Heinz closing

(Doug Lindley / Idaho State Journal) Heinz Frozen Foods plant in Pocatello is going to close over the next six to eight months.

    POCATELLO — The Heinz Frozen Food plant here will be closing over the next six to eight months putting 410 people out of work. Pocatello’s facility is one of three that H.J. Heinz announced it is closing in North America and Canada. The Pocatello plant produces frozen meals and snacks.

    “Our decision to consolidate manufacturing across North America is a critical step in our plan to ensure we are operating as efficiently and effectively as possible to become more competitive in a challenging environment, and to accelerate the company’s future growth,” Michael Mullen, senior vice president of corporate and government affairs for Heinz, said in a Thursday news release sent to the Journal.

    The company said the move comes after “an extensive review of our company’s North American supply chain footprint, capabilities and capacity utilization.”

    Heinz said it plans to offer severance benefits, outplacement services and other support to affected employees.

    Other plants being idled by Heinz are the Florence, S.C., with 200 employees and, Leamington, Ontario, Canada, 740 employees. The plant closures were announced Thursday, eight months after billionaire Warren Buffett’s investment firm, Berkshire Hathaway, joined with another firm, 3G Capital, to buy H.J. Heinz for $23.3 billion. It was a move called the largest deal ever in the food industry.

    Regional economist for the Idaho Department of Labor Dan Cravens said the bad news is a hard pill to swallow for Pocatello, which had an official unemployment rate of 7.8 percent in August.

    “Closures like this are always a little difficult to deal with,” Cravens said.

    In addition to the 410 direct jobs lost, Cravens estimates another 200 employment positions could be adversely impacted by the Heinz closure. The Idaho Department of Labor lists Heinz as one of the 11 largest private employers in Bannock County.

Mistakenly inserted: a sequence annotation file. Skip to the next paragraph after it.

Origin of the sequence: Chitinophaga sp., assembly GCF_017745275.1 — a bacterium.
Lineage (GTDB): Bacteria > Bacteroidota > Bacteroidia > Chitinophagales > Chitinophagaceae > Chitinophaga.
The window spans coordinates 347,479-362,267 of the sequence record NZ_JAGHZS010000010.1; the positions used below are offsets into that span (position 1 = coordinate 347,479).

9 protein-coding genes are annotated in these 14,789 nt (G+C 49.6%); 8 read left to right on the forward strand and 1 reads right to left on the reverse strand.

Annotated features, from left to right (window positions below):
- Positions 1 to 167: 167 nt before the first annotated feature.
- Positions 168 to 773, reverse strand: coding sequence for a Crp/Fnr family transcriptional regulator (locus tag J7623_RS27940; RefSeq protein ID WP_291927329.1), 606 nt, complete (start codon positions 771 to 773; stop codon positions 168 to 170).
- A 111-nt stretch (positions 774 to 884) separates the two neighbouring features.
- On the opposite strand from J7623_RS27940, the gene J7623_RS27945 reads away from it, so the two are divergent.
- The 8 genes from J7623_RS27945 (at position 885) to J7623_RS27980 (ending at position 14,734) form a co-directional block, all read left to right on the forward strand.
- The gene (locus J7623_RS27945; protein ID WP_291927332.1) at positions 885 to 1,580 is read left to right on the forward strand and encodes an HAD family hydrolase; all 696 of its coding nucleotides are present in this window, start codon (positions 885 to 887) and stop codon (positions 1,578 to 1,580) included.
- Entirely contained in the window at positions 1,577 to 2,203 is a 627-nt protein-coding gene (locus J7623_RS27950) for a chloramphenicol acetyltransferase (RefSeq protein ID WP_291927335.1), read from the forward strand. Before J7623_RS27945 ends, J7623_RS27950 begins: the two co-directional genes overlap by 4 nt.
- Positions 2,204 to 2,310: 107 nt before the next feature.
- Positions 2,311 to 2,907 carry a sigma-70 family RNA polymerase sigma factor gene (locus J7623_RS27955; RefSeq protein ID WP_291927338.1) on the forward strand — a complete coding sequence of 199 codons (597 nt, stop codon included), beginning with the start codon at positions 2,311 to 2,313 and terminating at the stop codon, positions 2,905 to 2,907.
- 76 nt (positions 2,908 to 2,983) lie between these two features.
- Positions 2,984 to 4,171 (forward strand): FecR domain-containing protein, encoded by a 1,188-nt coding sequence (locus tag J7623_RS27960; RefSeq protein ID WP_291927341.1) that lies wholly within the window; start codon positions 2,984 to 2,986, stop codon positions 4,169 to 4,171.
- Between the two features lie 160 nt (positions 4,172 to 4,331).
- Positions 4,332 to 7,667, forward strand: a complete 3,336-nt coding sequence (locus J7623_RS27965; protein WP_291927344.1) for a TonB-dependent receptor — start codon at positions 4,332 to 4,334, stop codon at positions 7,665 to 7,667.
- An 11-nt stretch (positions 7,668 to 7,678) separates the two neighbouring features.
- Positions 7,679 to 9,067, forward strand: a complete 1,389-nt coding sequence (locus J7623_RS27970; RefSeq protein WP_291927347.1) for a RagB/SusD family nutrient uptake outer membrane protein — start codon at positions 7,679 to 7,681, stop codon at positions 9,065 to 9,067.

“With the holiday shopping season, this is not good news for retailers either,” Cravens said.

    News of the pending closure also came as a blow to John Regetz, executive director of the Bannock Development Corp.

    “It’s terrible news and you always feel badly for the people being laid off,” Regetz said.

    Regetz said his organization will be working hard to collaborate with Heinz on selling the Pocatello facility to another food processor. He pointed out that the Heinz operation in Pocatello was singled out for recognition as being the most productive facility in the entire Heinz operation in 2011.

    “It should be viable in the marketplace,” Regetz said about the facility.

    Cravens shared that optimism.

    “Once the site is vacated, it should be pretty marketable,” Cravens said.

    In the meantime, Cravens said the Department of Labor will be doing all it can to help workers gain new skills and find employment.

    “We will be doing all we can as an agency to help people affected by the Heinz closure,” Cravens said.

    The announcement of a shutdown in the coming months followed the layoff of 80 Heinz employees last February. At that time, the company said the job cuts came because Heinz was ending its T.G.I. Friday’s line of frozen meals.

    Heinz Frozen Food had its first layoff of employees back in September 2009, when it reduced the plant’s workforce by 65 people. Before those layoffs, the company had a workforce of nearly 800 at the plant.

    The facility had operated as Kraft Foods until it was purchased by Ore-Ida in 1989. Ore-Ida is owned by H.J. Heinz.

    Among the main products made in the  Pocatello plant at that time was Weight Watchers meals.

    The plant in Ontario was the first production facility for Heinz ketchup outside of the U.S. and was established in 1909. Leamington, located east of Detroit, Mich., has a total population of about 28,000.

    Florence, S.C., has a total population of 37,000 and the Heinz plant there opened in 2011, according a story in The Florence Morning News. The same article said the Florence County Council had approved the sale of $3 million in special source revenue bonds in 2010 to reimburse the county for its expenditures in economic development projects including the Heinz plant there.